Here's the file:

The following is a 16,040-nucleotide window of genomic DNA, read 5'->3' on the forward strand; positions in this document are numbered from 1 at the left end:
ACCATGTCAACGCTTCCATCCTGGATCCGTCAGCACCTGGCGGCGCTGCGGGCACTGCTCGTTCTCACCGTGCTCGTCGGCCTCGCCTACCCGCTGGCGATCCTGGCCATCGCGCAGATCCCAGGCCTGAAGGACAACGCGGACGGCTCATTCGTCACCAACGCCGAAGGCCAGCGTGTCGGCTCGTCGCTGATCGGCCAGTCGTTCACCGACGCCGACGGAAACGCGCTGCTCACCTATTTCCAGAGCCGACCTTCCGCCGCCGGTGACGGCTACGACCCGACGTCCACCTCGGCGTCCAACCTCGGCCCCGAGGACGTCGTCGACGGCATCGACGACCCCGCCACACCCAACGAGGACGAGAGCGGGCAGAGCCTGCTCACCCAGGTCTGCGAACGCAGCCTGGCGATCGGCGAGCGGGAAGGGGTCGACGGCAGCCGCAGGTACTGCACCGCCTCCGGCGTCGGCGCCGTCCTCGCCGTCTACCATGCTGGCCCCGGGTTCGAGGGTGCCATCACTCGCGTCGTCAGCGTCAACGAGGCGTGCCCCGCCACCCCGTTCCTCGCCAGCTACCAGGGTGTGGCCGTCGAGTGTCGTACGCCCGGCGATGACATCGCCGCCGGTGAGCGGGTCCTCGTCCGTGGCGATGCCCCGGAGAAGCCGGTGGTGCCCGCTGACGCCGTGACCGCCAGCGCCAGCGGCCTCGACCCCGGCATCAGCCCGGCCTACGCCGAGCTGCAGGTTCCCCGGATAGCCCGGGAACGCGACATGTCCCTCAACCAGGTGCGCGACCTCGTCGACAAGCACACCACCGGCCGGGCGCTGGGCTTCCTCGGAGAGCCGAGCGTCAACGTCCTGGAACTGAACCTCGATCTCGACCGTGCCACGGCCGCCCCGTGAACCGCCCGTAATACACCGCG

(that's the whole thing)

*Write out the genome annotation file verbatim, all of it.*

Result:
The following is a 16,040-nucleotide window of genomic DNA, read 5'->3' on the forward strand; positions in this document are numbered from 1 at the left end:
ACCATGTCAACGCTTCCATCCTGGATCCGTCAGCACCTGGCGGCGCTGCGGGCACTGCTCGTTCTCACCGTGCTCGTCGGCCTCGCCTACCCGCTGGCGATCCTGGCCATCGCGCAGATCCCAGGCCTGAAGGACAACGCGGACGGCTCATTCGTCACCAACGCCGAAGGCCAGCGTGTCGGCTCGTCGCTGATCGGCCAGTCGTTCACCGACGCCGACGGAAACGCGCTGCTCACCTATTTCCAGAGCCGACCTTCCGCCGCCGGTGACGGCTACGACCCGACGTCCACCTCGGCGTCCAACCTCGGCCCCGAGGACGTCGTCGACGGCATCGACGACCCCGCCACACCCAACGAGGACGAGAGCGGGCAGAGCCTGCTCACCCAGGTCTGCGAACGCAGCCTGGCGATCGGCGAGCGGGAAGGGGTCGACGGCAGCCGCAGGTACTGCACCGCCTCCGGCGTCGGCGCCGTCCTCGCCGTCTACCATGCTGGCCCCGGGTTCGAGGGTGCCATCACTCGCGTCGTCAGCGTCAACGAGGCGTGCCCCGCCACCCCGTTCCTCGCCAGCTACCAGGGTGTGGCCGTCGAGTGTCGTACGCCCGGCGATGACATCGCCGCCGGTGAGCGGGTCCTCGTCCGTGGCGATGCCCCGGAGAAGCCGGTGGTGCCCGCTGACGCCGTGACCGCCAGCGCCAGCGGCCTCGACCCCGGCATCAGCCCGGCCTACGCCGAGCTGCAGGTTCCCCGGATAGCCCGGGAACGCGACATGTCCCTCAACCAGGTGCGCGACCTCGTCGACAAGCACACCACCGGCCGGGCGCTGGGCTTCCTCGGAGAGCCGAGCGTCAACGTCCTGGAACTGAACCTCGATCTCGACCGTGCCACGGCCGCCCCGTGAACCGCCCGTAATACACCGCG